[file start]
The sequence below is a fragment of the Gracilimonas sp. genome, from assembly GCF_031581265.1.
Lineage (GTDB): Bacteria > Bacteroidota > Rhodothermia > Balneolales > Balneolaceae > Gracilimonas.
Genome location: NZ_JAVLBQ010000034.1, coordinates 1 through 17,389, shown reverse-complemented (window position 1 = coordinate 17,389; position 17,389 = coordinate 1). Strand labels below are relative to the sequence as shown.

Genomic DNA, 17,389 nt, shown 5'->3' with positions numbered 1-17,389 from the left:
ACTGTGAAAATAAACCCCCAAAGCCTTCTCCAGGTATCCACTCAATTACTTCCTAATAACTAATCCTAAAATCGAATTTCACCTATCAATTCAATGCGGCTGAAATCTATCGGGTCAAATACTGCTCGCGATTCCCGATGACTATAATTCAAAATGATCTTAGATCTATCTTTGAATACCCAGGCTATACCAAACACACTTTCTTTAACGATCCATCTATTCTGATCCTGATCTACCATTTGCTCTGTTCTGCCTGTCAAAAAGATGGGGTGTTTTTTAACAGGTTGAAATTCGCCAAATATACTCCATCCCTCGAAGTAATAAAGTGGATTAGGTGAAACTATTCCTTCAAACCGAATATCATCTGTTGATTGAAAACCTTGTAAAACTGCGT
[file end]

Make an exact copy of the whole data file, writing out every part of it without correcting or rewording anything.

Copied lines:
The sequence below is a fragment of the Gracilimonas sp. genome, from assembly GCF_031581265.1.
Lineage (GTDB): Bacteria > Bacteroidota > Rhodothermia > Balneolales > Balneolaceae > Gracilimonas.
Genome location: NZ_JAVLBQ010000034.1, coordinates 1 through 17,389, shown reverse-complemented (window position 1 = coordinate 17,389; position 17,389 = coordinate 1). Strand labels below are relative to the sequence as shown.

Genomic DNA, 17,389 nt, shown 5'->3' with positions numbered 1-17,389 from the left:
ACTGTGAAAATAAACCCCCAAAGCCTTCTCCAGGTATCCACTCAATTACTTCCTAATAACTAATCCTAAAATCGAATTTCACCTATCAATTCAATGCGGCTGAAATCTATCGGGTCAAATACTGCTCGCGATTCCCGATGACTATAATTCAAAATGATCTTAGATCTATCTTTGAATACCCAGGCTATACCAAACACACTTTCTTTAACGATCCATCTATTCTGATCCTGATCTACCATTTGCTCTGTTCTGCCTGTCAAAAAGATGGGGTGTTTTTTAACAGGTTGAAATTCGCCAAATATACTCCATCCCTCGAAGTAATAAAGTGGATTAGGTGAAACTATTCCTTCAAACCGAATATCATCTGTTGATTGAAAACCTTGTAAAACTGCGT